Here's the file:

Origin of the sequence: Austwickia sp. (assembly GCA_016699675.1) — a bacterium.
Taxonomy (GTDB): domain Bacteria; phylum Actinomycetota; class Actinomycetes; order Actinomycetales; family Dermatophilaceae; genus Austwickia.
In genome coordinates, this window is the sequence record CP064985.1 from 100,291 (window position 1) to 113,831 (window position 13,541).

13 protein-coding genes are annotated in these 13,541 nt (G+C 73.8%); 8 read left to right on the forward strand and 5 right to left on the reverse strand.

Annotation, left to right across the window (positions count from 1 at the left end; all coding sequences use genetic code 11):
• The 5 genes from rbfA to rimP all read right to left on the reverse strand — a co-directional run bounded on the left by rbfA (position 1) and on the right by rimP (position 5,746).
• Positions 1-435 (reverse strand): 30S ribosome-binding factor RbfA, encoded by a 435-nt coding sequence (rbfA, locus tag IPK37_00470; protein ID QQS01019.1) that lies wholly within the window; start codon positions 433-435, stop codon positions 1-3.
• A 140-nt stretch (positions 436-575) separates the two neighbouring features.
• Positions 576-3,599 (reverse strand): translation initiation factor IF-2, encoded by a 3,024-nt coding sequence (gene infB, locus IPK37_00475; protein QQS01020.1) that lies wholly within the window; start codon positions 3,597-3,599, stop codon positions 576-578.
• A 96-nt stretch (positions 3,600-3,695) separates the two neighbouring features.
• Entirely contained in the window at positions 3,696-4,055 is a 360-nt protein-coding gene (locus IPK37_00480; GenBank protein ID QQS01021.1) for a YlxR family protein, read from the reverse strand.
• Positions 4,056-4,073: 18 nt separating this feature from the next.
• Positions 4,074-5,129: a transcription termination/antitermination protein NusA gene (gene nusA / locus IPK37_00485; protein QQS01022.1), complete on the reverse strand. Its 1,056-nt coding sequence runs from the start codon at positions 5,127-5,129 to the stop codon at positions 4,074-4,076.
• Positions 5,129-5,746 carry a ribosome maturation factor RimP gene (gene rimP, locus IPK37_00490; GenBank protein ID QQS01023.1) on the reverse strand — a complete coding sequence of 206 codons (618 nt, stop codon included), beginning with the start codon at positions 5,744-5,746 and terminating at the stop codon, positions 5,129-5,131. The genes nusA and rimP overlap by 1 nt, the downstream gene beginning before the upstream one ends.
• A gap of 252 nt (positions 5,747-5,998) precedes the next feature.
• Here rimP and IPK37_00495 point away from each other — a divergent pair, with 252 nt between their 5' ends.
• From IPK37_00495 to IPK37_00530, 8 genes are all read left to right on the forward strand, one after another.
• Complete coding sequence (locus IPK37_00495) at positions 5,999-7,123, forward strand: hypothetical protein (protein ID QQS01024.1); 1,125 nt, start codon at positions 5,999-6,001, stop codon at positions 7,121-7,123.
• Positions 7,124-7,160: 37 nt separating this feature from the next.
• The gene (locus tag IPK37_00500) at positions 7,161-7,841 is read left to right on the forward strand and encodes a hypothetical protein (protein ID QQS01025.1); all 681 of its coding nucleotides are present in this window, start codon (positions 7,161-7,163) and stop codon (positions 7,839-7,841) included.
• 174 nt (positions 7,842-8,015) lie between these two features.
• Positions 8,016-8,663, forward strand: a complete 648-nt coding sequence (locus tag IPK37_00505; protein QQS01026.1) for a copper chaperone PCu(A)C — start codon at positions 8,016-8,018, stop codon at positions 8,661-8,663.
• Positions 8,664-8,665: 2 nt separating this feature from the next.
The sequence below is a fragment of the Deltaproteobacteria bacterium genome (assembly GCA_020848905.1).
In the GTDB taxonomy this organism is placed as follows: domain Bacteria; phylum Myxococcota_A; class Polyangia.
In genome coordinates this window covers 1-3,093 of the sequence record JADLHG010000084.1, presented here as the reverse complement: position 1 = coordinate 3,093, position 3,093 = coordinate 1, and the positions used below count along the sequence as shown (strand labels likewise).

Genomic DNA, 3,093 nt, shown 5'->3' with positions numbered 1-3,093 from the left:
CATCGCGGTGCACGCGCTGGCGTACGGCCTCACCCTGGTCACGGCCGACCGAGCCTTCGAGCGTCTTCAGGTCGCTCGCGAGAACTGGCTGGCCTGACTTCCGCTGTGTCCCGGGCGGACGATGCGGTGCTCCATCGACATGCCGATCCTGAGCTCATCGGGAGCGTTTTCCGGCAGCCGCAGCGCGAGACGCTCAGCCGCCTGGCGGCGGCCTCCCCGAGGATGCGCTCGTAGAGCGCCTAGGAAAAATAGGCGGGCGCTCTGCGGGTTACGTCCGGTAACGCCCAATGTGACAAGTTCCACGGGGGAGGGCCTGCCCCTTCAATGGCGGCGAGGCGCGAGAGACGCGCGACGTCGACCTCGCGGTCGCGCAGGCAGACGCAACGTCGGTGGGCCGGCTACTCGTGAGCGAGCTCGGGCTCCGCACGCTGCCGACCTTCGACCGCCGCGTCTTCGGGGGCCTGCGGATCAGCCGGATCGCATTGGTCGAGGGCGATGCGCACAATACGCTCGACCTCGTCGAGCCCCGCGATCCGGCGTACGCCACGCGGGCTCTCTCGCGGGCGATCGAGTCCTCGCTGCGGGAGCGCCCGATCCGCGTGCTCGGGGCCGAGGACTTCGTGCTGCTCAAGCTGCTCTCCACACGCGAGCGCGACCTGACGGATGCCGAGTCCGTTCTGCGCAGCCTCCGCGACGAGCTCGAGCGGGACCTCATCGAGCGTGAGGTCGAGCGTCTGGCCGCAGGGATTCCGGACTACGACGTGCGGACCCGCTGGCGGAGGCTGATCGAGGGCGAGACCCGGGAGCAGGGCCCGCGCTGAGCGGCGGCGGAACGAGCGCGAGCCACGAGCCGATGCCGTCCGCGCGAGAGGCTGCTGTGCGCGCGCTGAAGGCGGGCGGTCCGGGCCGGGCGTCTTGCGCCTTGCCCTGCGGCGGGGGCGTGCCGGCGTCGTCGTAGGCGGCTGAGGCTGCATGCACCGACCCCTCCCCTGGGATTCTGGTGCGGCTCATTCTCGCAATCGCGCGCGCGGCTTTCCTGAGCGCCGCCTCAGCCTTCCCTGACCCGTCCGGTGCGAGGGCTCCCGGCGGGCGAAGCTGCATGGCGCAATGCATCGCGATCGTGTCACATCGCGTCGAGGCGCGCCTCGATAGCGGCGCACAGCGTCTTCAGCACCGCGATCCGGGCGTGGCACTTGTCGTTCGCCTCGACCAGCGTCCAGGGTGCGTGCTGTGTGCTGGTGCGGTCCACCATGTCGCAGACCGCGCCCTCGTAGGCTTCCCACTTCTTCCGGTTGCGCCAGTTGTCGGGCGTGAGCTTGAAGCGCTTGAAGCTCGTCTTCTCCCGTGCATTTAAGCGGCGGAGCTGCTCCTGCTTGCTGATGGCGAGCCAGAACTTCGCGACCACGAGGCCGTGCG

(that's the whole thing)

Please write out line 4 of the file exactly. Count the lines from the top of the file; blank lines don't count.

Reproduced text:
13 protein-coding genes are annotated in these 13,541 nt (G+C 73.8%); 8 read left to right on the forward strand and 5 right to left on the reverse strand.